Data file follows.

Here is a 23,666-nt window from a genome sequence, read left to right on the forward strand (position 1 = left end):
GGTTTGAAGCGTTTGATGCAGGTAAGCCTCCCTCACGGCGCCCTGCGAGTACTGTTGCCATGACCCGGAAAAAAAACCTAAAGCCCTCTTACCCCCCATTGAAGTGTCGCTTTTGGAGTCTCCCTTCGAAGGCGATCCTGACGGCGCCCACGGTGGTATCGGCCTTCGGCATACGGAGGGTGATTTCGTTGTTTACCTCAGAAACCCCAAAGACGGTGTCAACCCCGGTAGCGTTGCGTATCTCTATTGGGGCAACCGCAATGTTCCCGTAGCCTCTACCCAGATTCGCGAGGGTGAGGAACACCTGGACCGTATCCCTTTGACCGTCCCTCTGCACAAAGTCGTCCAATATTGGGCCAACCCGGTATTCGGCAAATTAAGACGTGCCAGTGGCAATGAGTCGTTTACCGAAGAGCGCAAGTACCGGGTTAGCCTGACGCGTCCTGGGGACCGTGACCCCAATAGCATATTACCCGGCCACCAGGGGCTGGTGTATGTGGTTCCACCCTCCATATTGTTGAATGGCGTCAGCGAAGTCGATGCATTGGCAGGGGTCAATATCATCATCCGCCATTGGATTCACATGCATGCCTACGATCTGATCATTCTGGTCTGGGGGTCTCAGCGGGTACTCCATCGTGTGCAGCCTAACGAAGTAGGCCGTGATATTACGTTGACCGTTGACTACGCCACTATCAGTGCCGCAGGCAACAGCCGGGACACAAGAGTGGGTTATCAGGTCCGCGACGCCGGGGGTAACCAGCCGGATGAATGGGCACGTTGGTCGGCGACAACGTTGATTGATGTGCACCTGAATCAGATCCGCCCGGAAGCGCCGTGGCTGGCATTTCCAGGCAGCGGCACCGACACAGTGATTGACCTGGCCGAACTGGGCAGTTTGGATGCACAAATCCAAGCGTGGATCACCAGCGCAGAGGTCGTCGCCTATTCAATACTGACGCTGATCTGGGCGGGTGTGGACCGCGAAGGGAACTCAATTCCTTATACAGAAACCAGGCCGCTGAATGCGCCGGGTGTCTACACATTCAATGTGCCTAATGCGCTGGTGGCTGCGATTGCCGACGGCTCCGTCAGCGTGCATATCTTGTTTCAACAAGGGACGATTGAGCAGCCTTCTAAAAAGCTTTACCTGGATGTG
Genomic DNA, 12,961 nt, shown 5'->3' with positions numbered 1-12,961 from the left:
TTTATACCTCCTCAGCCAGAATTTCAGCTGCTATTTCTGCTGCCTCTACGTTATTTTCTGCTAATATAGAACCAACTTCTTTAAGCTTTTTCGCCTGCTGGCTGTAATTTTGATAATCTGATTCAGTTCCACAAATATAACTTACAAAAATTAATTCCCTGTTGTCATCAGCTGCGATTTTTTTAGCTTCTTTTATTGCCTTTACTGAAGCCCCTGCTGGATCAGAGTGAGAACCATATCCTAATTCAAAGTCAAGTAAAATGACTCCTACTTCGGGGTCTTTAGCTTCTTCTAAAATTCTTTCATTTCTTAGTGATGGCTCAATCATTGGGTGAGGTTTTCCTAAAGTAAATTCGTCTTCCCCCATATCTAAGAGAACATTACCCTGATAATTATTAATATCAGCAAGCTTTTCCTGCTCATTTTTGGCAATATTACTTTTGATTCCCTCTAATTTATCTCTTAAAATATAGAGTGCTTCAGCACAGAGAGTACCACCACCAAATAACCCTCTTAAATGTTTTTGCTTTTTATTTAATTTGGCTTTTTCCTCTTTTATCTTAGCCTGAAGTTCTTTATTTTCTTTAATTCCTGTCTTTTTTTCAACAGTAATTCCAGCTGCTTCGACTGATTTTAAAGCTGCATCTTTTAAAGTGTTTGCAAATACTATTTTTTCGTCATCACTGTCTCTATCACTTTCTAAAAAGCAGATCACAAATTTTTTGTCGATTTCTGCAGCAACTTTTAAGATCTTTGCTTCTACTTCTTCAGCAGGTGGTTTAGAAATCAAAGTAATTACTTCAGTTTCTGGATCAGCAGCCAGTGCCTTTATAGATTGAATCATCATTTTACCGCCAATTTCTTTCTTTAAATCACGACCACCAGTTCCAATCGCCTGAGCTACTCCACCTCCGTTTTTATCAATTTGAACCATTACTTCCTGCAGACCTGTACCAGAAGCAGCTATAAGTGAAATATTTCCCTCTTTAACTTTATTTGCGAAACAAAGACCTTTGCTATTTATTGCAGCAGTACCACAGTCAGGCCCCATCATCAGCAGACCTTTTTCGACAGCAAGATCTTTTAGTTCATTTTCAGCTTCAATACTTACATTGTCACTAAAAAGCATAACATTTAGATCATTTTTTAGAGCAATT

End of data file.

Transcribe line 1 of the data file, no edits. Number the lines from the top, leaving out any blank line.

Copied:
Here is a 23,666-nt window from a genome sequence, read left to right on the forward strand (position 1 = left end):